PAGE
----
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Georgia State Parks

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Historic High Country Region
James H Floyd State Park
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James H. Floyd State Park, commonly known as Sloppy Floyd State Park, is nestled in the foothills of the Appalachian Mountains near Summerville, Georgia. Spanning approximately 561 acres, this serene park offers a peaceful retreat with its two lakes surrounded by mature forests and gentle trails.

Opened to the public in 1962 and named after James H. "Sloppy" Floyd who served long-term as a state representative from Chattooga County., it boasts amenities such as fishing docks on both Lake Marvin and Lower Lake; picnic shelters; playgrounds for children; geocaching opportunities; paddleboat rentals during warmer months.

The park's main features include well-maintained hiking paths like Marble Mine Trail leading visitors to an abandoned mine entrance complete with waterfall-a picturesque spot perfect for hikers seeking scenic views or photographers capturing natural beauty.
History of the Area
Before its establishment as a park, the land was used for agricultural purposes and by local communities. Named after James H Floyd, a former state legislator, it officially became a recreational area in 1962.

The park is nestled in the foothills of the Appalachian Mountains near Summerville. It features two lakes that were created during its development: Lower Lake and Upper Lake.

Historical features within include remnants of early homesteads and structures from past residents who farmed this region before it transitioned into public recreation space.

Marble mines located nearby contribute to regional history; they once played an integral role in local industry but are now defunct.

Over time, facilities have been added or improved upon including campsites, picnic areas, hiking trails while maintaining conservation efforts for native flora and fauna.
1. Fully-equipped cottages: Feature kitchens and multiple bedrooms.
2. Campsites with hookups: For RVs including water and electric services.
3. Primitive tent sites: No utilities for a more rustic experience.
4. Pioneer campground: Group camping area designed for larger parties; reservations required.
5. Backcountry campsites: Remote areas accessible by hiking trails for an immersive nature encounter.
The park offers a variety of boating options for visitors. There are two lakes, Lake Marvin and Lake Antioch, where guests can enjoy fishing or paddling in rowboats, paddle boats and kayaks that are available to rent on-site. Private boats may also be used but must operate with electric motors only due to restrictions aimed at preserving the tranquility of the area.

The park offers two stocked lakes for fishing, with species like bream, bass and catfish. A Georgia fishing license is required. Fishing boats are available to rent but private boats aren't allowed on the lake. There's also a kids-only pond where children under 11 can fish.

James H Floyd State Park offers numerous picnic spots with grills, two lakefront pavilions for rent and several playgrounds.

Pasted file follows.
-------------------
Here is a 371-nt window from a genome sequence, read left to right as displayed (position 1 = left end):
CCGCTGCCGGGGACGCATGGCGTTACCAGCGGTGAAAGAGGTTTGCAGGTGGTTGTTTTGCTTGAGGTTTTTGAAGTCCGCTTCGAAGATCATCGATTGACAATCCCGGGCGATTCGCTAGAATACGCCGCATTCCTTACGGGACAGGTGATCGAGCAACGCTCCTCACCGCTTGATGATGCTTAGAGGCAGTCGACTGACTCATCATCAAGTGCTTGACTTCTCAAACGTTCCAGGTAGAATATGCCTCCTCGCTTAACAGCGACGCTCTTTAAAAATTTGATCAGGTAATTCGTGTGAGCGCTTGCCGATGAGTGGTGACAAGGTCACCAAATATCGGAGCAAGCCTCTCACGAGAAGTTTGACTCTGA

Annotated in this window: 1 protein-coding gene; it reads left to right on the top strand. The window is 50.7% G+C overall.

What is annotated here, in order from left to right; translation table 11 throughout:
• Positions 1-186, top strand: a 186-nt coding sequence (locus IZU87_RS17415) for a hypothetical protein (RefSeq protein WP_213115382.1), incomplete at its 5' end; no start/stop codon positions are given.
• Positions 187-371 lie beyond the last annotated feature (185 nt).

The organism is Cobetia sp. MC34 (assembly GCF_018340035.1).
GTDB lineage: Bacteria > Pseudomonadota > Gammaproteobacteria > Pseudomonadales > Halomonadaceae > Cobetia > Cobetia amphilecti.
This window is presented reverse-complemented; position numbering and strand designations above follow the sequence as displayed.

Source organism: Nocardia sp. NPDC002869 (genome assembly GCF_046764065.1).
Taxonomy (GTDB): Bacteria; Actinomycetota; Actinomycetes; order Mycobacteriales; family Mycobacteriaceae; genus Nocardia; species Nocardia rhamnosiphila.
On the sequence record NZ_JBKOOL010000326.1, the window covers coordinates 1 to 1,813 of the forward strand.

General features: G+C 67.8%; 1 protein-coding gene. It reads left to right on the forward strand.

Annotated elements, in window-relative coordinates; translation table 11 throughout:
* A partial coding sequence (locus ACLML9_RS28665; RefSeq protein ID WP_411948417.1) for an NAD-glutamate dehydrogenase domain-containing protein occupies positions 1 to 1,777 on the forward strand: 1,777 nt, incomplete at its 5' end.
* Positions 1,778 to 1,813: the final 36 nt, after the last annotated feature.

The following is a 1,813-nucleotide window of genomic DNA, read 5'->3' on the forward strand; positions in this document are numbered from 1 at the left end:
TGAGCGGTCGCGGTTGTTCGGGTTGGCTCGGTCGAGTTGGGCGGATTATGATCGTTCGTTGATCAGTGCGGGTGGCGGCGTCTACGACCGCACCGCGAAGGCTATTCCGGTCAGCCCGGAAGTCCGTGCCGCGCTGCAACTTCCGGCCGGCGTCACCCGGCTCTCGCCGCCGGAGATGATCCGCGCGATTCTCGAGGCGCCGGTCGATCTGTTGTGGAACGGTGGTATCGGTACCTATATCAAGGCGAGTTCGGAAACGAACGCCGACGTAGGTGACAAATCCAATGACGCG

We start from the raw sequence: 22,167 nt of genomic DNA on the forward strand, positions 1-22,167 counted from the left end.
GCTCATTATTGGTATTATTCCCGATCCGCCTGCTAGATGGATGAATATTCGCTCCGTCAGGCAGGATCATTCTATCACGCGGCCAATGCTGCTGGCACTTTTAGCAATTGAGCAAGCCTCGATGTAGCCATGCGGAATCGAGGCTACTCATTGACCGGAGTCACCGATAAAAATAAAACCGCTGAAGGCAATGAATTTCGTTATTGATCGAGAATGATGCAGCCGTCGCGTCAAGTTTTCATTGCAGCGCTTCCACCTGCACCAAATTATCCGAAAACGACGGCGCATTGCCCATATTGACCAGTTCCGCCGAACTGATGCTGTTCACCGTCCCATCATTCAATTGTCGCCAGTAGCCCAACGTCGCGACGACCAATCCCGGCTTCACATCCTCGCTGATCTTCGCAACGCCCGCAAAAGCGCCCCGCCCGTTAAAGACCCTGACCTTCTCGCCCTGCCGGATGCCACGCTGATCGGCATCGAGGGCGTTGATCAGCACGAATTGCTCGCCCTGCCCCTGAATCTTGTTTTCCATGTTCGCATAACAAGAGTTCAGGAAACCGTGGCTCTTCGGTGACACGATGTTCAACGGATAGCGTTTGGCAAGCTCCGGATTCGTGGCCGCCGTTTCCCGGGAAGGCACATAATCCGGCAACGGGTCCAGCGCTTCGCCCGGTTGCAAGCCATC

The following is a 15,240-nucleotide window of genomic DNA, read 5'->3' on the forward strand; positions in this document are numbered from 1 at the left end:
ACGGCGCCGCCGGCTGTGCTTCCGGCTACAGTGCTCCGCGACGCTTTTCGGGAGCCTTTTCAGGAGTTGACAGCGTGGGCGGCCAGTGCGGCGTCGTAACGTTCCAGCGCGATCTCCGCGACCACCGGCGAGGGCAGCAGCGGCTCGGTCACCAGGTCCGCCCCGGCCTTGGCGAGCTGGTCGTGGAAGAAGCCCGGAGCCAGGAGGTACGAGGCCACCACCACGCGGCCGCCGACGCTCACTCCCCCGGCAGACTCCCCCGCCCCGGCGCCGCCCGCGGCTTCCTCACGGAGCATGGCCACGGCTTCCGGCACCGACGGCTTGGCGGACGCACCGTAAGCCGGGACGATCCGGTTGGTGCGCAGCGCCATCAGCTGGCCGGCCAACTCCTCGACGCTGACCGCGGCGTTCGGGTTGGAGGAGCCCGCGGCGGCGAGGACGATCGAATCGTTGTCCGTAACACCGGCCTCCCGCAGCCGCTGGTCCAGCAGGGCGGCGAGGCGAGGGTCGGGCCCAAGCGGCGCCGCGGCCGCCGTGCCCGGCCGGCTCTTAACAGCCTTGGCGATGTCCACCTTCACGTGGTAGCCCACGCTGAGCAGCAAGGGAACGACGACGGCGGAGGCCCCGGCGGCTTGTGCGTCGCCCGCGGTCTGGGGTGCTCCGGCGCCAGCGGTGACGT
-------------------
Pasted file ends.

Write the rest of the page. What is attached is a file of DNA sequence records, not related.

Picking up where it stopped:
Biking enthusiasts can explore four miles of trails, suitable for beginners and intermediate riders. Be cautious on uneven terrains.

The Marble Mine Trail offers a moderate biking experience with an uphill climb leading to a beautiful overlook.

For those seeking more challenge, the Lower Lake Loop is recommended but requires careful navigation due to its rocky sections.

Remember that helmets are mandatory while cycling in this park; safety should always be your priority when enjoying outdoor activities.

Please respect trail rules and other users by practicing proper bike etiquette at all times.

Always check weather conditions before setting out as some paths may become slippery or muddy after rainfall.
1. Marble Mine Trail: This 1.9-mile round trip trail leads to an old marble mine entrance and a picturesque waterfall, suitable for all skill levels.

2. Upper Loop Trail: A moderate 3-mile loop that offers scenic views of the park's two lakes and diverse forest landscapes; connects with other trails in the network.

3. Lower Lake Loop Trail: An easy-to-walk 0.5-mile loop around the lower lake providing opportunities for fishing access and wildlife observation, especially waterfowl.

4. Big Rock Nature Trail: Spanning approximately one mile, this nature-focused path takes hikers through varied terrain featuring large rock outcroppings while highlighting local flora and fauna.
The park offers birdwatching opportunities with over 100 species spotted, including hawks and waterfowl. Bird checklists are available.

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From Atlanta:
- Take I-75 North towards Marietta/Chattanooga.
- Merge onto GA-5 N/I-575 N via exit 268 toward Canton.
- Continue on GA Hwy 5 for about an hour until you reach the town of Summerville.

From Chattanooga, TN:.
- Head south on I-24 E entering into Georgia.
- Use exit 167 for US-27 S/GA-1 S and continue straight through LaFayette heading towards Summerville.

Once in Summerville:
- Turn left onto GA Highway 48/Commerce Street at the traffic light by Ingles grocery store.
- Drive approximately two miles; turn right onto Sloppy Floyd Lake Road just past Chattooga Academy/Leroy Massey Elementary School.
- Follow this road directly into the park entrance.

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Georgia State Parks